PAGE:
In premises liability actions, as this case at hand, a “possessor” of land can be found liable for injuries occurring on the land or for injuries caused by a condition. A “possessor,” for the purpose of premises liability suits, is defined as:

a. A person [the dental assistant] who is in occupation of the land with intent to control it; or

b. A person [the dental assistant] who has been in occupation of land with intent to control it, if no other person has subsequently occupied it with intent to control it; or

c. A person [the dental assistant] who is entitled to immediate occupation of the land, if no other person is in possession under clauses (a) and (b). Merritt, 407 Mich at 552.

Thus, the dental assistance is well established as the “possessor” of the land and therefore, Great Expressions is liable for her negligence to not maintaining a safe environment with leaving an inappropriate or unsafe carpet surface and not tile surface computer chair mat with a “special aspect,” the standard lip, in the door way of the exam room and this standard lip or extension from the mat in the hallway was hidden or concealed form P-AT view, which disallowed casual inspection causing her to be a victim of a very bad slip and fall on August 27, 2009.

The dental assistance established via stated remark that she knew she should have removed the computer chair mat with unusual configuration of beveled (sloped) edge or small anchors or “teeth,” which was designed for carpeted surface and not hard surfaces as at Great Expressions Dental Care, P.C. See Exhibits 3 thru 7. Further, because the dental assistant stated she had constructive knowledge of the danger the mat could cause and therefore, proof of notice is unnecessary where an employee or a premises possessor creates a dangerous condition through an unreasonable act or omission that breaches a duty owed to a visitor on the land. See Hampton v Waste Management of Michigan, Inc, 236 Mich App 598, 604 (1999). See also Williams v Borman’s Foods, 191 Mich App 320, 321 (1991). More so, as a matter of law, because the dental assistance had knowledge of the dangerous condition on the land before P-AT fell, this renders R-AE Great Expressions liable for all P-AT injuries and losses caused from this slip and fall accident while being an invitee at Great Expressions Dental Care, P.C. of Eastpointe, MI. In all, please note that under these circumstances, facts that have been presented to support this premise liability action can also support an ordinary negligence claim, which R-AE is [also] at fault of when its dental assistance stated that she knew this mat would cause a bad slip and fall after the P-AT slip and fall accident occurred but yet, had not remove the computer chair mat from the doorway of the exam room and this ordinary negligence claim would not be barred by the open and obvious defense; however ordinary negligence makes the open and obvious doctrine defense inadmissible. See Laier v Kitchen, 266 Mich App 482 (2005).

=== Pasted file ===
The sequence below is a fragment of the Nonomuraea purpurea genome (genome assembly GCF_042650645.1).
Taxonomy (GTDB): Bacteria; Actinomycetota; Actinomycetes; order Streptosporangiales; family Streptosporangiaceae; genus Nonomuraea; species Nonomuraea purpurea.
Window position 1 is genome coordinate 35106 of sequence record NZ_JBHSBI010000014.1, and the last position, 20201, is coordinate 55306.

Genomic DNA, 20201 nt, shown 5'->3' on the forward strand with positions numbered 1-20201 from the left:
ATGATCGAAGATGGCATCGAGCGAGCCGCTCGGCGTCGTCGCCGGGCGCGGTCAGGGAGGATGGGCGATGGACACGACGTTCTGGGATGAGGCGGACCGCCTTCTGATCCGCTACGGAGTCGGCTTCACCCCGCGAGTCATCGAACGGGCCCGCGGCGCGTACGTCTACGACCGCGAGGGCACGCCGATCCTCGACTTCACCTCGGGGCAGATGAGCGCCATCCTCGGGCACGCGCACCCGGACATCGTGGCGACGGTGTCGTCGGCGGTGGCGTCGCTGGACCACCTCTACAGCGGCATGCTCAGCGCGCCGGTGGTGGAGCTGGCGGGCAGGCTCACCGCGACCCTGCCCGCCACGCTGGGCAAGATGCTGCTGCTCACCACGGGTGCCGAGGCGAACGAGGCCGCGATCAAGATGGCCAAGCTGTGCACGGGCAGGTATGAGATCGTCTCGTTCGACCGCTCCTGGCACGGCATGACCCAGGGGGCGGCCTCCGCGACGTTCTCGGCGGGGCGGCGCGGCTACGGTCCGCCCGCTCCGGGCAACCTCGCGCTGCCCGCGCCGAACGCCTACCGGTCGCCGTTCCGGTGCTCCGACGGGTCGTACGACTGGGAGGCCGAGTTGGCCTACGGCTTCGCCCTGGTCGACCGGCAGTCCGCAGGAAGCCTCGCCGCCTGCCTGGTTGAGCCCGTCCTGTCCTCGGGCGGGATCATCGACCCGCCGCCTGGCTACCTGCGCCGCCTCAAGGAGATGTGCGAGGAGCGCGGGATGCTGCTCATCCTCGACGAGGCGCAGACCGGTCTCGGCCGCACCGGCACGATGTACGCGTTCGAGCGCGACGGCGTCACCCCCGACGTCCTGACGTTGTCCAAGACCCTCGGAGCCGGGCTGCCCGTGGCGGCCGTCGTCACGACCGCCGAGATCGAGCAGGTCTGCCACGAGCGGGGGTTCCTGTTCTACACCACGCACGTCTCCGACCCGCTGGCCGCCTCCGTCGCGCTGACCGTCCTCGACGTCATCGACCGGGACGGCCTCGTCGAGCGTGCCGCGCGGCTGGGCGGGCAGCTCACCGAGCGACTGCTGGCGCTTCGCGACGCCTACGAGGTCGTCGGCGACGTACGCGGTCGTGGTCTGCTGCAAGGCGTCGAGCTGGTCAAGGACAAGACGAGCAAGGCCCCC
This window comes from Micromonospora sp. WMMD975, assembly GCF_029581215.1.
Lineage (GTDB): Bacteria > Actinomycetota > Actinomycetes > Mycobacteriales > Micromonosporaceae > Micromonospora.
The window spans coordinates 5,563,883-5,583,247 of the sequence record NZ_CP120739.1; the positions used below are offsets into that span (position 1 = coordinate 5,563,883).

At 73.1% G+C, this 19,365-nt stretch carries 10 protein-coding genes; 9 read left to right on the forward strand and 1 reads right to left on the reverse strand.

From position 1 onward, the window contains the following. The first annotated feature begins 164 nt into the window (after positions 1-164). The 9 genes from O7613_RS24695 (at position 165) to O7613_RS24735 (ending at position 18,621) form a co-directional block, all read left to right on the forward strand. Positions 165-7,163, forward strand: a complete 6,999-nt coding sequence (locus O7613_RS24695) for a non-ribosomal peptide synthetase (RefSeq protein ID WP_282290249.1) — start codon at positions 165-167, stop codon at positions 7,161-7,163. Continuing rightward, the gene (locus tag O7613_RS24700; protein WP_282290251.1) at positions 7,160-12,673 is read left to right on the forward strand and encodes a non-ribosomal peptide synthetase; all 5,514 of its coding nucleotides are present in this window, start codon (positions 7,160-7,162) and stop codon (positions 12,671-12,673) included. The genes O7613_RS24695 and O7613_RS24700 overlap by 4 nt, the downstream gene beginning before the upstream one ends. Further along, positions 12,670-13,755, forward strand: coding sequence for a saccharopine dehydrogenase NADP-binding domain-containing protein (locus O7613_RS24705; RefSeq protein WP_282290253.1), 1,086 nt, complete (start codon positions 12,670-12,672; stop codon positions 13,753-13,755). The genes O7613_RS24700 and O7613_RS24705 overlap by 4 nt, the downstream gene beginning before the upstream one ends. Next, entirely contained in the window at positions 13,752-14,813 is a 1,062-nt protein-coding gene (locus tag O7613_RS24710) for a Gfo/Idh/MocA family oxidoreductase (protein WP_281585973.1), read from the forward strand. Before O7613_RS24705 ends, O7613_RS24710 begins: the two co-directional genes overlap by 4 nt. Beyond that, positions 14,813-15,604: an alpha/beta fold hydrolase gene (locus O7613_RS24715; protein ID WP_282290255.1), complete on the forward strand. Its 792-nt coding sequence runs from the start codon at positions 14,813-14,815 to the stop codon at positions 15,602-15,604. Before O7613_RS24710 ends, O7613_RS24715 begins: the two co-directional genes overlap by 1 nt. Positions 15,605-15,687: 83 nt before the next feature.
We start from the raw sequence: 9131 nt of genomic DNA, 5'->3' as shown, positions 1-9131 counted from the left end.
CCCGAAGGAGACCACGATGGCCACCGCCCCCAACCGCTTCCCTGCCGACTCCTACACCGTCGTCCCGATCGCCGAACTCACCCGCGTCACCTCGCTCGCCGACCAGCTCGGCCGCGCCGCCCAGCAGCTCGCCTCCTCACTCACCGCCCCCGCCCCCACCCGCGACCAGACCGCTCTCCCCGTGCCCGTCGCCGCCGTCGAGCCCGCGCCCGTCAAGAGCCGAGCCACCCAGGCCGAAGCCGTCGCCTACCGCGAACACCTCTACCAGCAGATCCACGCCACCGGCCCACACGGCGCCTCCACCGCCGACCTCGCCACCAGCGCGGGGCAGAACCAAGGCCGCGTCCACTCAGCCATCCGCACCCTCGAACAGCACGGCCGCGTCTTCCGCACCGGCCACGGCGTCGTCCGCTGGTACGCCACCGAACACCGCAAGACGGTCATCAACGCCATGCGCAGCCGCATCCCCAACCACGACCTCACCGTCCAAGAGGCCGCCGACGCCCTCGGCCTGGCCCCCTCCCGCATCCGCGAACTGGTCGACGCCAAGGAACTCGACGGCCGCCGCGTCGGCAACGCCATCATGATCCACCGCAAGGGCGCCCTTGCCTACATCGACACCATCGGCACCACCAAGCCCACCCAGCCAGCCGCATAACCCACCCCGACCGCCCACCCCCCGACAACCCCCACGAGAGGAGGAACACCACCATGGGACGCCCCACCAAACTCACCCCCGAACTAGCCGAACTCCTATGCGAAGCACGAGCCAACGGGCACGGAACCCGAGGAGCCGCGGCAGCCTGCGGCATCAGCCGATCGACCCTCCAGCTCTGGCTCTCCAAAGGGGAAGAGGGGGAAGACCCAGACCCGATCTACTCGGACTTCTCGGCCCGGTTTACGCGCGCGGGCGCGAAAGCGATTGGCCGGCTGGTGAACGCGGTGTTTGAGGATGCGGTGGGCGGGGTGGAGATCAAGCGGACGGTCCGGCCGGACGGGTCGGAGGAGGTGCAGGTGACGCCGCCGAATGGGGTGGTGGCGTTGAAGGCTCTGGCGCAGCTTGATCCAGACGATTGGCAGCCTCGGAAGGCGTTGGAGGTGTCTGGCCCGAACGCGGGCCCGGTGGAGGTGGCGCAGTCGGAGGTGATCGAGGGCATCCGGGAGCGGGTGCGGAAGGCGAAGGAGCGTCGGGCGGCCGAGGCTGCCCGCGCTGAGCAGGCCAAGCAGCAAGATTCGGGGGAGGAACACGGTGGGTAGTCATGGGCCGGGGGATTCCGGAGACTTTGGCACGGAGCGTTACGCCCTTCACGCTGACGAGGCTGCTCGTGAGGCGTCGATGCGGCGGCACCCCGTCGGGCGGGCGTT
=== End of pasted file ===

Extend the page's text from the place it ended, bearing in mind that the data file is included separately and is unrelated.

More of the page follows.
The dental assistant anticipated harm to the invitee when she stated she knew the computer chair mat in the doorway of the exam room would cause a slip and fall but did not protect or warn P-AT, the invitee, of the danger. See Riddle v McLouth Steel Prod Corp [at 96], 440 Mich 85 (1992). Since special aspects of this condition did present an unreasonable risk of harm even when portion of the mat [the larger rectangular part that was in the hallway] was open and obvious, the open and obvious doctrine cannot apply because the premises possessor has a duty to undertake reasonable precautions [Such as removing the mat from the exam doorway before P-AT enter the exam room.] to protect P-AT from the risk in which granting R-AE Motion for Summary Disposition is inappropriate and therefore, must be overruled and reversed by Supreme Court of the United States of America. See Lugo v Ameritech Corp, Inc [at 517], 464 Mich 512 (2001).

ARGUMENT